As It Happens: Breakfast and Social Studies

‘Is this social studies?’ Tony asked.

I said yes, because it was. It all started during breakfast with Sasha declaring rather nonchalantly ‘People who live in the Amazon are the happiest, compared to people in the civilized world.’ He meant tribes. The Amazon tribal lifestyle has been a topic in our household for a while now. It is mind-boggling that people can still live in tribes on one side of the world and the iPhone8 is being released on the other side. At the same time, it is horrible to think that people who do not endanger our well-being are being demised by many things including climate change, deforestation, natural resource exploitation companies, many of them illegal. Much of that powers our own lifestyle on this side of the world. In a nutshell. So yes, an impromptu social study class it was.

As for Sasha’s statement, well, it was a provocation of sorts for his older brother, who replied that he could never be happy if he had to live there. Too simple a way of life. They are happy because they do not know the difference, was his retort.

Much like one does during a veritable tennis match, my eyes were darting from one boy to the other. An engaged dialogue is a wonderful opportunity to voice opinions, learn, learn to debate, and do so without literally gouging each other’s eyes off. There’s a learning curve though. We’re riding it as we speak. I am usually the referee; I offer virtual glasses of cold water. Things got heated nevertheless.

Denmark, Tony said, has been declared to be the country with the happiest people on Earth. Not tribal, evidently, but quite advanced. So… what gives? Is happiness a one-faceted thing or… definition notwithstanding, progress is good, it keeps us afloat and powers our way of life. Tony’s argument. Yet… It kills us slowly too? It weakens us and burdens us? Hence the question: which is true, why, and how? Happiness, that is but one of the variables, yes?

Take another bite, half chew it, add a thought and keep the conversation rolling. The boys were so caught up in it, they kept intercepting each other and bringing arguments for each side.

Are people in our society equipped to survive, should a crisis situation arise? Many of us lack important knowledge of the natural world, because we have been so severed from it, by choice or by circumstance, Sasha argued. But progress and innovation are essential, Tony said. That’s how we came to be where we are. It is why we can communicate easily with each other, no matter how far, why we can use technology to serve us in ways that our ancestors never dreamed of (save for Leonardo da Vinci, and Roger Bacon, Sasha always adds, as he was quite the visionary.) We have medical care and more progress can only mean better things yet. Tony’s points.

Valid, all of them, but what is the price of all of this, I asked. What is the price of all this technology and progress, as we choose to refer to it? That the human mind is innovative, there is no doubt. We keep creating things and finding solutions to various problems. And that brings many good things. At the same time, the way our western society is shaped, there is something that shadows most of the good things innovation makes possible. Profit past the point of doing well financially; profit to the point of nauseatingly high profits. That’s where enormous waste, black markets, slavery, human suffering due to war and famine, for example, and environmental destruction lie.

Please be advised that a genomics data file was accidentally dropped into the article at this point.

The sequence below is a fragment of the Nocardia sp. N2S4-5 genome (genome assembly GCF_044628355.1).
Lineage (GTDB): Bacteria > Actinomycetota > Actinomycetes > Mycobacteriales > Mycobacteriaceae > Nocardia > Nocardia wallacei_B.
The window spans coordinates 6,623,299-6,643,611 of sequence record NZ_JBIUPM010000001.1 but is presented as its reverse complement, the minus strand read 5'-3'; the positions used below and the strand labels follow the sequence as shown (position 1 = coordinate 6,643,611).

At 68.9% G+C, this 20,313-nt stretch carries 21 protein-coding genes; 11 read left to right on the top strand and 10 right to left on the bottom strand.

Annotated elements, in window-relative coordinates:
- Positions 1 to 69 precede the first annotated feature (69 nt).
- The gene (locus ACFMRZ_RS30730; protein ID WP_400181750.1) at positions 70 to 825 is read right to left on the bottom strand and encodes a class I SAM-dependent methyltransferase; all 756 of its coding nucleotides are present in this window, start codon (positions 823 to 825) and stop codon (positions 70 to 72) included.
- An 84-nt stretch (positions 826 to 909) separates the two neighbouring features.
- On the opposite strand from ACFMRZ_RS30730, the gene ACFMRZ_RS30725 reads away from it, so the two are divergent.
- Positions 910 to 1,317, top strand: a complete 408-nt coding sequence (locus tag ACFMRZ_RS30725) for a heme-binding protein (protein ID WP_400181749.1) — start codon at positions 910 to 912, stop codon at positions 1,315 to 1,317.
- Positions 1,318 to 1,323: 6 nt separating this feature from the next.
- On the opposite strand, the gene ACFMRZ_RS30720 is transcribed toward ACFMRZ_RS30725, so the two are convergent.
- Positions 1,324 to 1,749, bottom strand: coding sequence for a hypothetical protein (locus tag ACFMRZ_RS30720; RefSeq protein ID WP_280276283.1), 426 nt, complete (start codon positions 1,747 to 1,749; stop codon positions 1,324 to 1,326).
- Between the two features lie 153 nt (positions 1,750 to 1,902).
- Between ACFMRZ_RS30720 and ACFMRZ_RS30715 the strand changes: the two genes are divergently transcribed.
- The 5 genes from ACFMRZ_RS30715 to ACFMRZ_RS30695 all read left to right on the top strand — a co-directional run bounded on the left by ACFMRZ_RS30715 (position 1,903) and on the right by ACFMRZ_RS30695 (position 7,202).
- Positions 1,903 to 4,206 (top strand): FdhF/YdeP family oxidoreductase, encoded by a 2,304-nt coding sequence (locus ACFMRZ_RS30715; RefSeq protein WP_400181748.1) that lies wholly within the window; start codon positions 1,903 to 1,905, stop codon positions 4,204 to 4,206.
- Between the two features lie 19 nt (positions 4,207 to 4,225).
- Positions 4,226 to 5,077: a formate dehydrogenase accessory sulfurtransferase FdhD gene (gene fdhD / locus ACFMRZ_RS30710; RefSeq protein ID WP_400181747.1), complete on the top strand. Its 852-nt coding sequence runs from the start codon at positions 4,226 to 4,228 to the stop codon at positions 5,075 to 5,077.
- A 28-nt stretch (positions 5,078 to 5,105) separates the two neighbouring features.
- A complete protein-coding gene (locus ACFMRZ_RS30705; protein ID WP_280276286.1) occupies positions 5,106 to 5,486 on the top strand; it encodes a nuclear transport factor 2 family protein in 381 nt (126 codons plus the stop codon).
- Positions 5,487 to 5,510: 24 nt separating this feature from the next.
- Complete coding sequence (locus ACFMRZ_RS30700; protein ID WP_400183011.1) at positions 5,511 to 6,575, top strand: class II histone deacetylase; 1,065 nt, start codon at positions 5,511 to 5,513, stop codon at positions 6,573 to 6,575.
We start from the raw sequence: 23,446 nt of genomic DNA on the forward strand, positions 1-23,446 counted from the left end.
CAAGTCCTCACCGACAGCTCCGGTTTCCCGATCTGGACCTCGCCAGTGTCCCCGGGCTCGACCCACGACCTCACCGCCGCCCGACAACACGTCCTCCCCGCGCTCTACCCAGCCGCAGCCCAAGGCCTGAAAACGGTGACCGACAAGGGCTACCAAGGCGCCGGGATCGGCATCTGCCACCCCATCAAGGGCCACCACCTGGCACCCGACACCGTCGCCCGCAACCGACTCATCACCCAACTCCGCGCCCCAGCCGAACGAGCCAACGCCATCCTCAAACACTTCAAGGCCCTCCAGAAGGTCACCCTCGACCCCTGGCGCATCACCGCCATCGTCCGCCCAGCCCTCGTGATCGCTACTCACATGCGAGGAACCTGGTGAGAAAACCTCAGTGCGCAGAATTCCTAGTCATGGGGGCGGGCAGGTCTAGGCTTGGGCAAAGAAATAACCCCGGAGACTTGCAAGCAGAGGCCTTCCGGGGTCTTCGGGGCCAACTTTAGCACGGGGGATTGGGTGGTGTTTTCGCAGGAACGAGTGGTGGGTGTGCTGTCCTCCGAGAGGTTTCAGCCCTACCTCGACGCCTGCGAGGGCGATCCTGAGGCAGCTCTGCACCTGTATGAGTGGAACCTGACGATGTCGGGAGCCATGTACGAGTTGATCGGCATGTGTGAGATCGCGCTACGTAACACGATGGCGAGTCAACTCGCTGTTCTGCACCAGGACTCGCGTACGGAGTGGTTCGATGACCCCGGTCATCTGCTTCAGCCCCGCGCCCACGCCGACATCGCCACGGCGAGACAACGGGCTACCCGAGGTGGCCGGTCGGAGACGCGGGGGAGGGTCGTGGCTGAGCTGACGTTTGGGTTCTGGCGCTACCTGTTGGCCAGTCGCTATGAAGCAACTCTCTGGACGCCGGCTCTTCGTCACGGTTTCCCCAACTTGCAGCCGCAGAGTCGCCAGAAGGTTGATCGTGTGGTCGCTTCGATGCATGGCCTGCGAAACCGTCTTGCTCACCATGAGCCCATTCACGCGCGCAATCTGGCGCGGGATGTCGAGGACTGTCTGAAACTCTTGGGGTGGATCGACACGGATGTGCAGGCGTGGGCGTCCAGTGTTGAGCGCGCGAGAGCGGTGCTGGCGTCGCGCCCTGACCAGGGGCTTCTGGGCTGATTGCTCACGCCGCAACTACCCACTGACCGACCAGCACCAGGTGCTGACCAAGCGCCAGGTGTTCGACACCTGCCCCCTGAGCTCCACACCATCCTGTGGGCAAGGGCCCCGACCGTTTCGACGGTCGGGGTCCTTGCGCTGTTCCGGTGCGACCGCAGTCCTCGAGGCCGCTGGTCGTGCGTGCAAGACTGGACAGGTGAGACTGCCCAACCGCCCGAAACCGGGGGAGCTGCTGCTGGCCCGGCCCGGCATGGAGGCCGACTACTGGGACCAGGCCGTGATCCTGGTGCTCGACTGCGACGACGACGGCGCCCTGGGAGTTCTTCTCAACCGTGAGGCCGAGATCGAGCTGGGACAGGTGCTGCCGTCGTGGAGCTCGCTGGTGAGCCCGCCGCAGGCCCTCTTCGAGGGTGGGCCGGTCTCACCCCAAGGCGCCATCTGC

Back to happiness – what makes us happy? Small communities where people are connected have lower levels of depression and unhappiness. Cities have countless amenities but there is, for the most part, the isolated existence phenomenon, which we get pushed into by fast-paced lifestyles, reliance on virtual connectedness (as if), and the belief that we do not need others to survive.

Happiness is a simple concept, and rather independent of material possessions. It should be anyway. Because material possessions do not actually feed the centers, but stimulate the dependence/addiction ones, which are situated, as far as I can tell, at the opposite end.

The debate went on for a while. One of the conclusions was that humans have been using nature for various purposes since the beginning of time. Conservation was not always done mindfully but perhaps instinctively. To survive. Nowadays it is done at a scale that challenges even the optimists’ imagination, and the result of it is what we call climate change, but beyond that, the result is a lot of human suffering, which again, we condemn when we think of times past, but are not willing to delve into it fully and learn about it as a facet of present day reality.

In short. We do know better nowadays; yet we act in ways that often prove the opposite. Therein lies the question. Happiness is elusive and not the ultimate purpose; or maybe it is. But can you have happiness without being connected to others, nature, and ultimately yourself?

A book Tony and I read recently titled ‘The Garbage King’ by Elizabeth Laird, brings interesting arguments to the issue. It’s a good read if you have the time.

To be continued. Meanwhile… your thoughts?

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